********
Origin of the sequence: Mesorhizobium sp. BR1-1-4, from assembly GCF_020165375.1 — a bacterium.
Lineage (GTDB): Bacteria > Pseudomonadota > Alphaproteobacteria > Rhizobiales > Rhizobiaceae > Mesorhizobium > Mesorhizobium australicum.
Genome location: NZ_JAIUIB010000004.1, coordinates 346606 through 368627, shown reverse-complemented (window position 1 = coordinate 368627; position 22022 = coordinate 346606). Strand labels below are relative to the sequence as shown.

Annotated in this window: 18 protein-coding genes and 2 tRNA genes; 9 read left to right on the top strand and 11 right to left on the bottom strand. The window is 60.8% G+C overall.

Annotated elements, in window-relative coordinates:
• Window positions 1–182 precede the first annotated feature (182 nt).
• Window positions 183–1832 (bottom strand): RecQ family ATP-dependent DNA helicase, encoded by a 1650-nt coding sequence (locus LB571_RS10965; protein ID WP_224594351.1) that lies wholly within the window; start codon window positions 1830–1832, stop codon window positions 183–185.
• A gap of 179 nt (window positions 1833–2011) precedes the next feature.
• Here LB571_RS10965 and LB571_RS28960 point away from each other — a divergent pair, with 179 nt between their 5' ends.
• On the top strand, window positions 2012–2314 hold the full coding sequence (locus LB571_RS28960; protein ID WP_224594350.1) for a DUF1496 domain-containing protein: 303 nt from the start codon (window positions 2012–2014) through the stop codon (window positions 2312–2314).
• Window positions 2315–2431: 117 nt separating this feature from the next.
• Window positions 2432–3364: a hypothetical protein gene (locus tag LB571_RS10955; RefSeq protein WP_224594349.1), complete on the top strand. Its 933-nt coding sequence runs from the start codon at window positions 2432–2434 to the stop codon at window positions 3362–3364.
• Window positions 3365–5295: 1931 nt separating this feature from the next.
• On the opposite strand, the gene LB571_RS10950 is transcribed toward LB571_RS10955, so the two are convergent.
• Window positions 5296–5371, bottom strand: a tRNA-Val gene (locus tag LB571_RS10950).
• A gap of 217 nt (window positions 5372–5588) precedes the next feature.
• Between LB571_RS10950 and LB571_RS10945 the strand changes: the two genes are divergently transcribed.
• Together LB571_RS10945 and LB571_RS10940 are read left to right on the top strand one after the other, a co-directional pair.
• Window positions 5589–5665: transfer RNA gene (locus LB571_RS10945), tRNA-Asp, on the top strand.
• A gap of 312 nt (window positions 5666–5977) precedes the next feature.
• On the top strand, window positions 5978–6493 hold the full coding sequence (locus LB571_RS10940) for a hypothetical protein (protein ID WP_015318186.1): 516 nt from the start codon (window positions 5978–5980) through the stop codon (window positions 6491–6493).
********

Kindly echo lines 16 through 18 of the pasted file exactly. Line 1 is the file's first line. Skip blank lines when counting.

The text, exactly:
• A gap of 217 nt (window positions 5372–5588) precedes the next feature.
• Between LB571_RS10950 and LB571_RS10945 the strand changes: the two genes are divergently transcribed.
• Together LB571_RS10945 and LB571_RS10940 are read left to right on the top strand one after the other, a co-directional pair.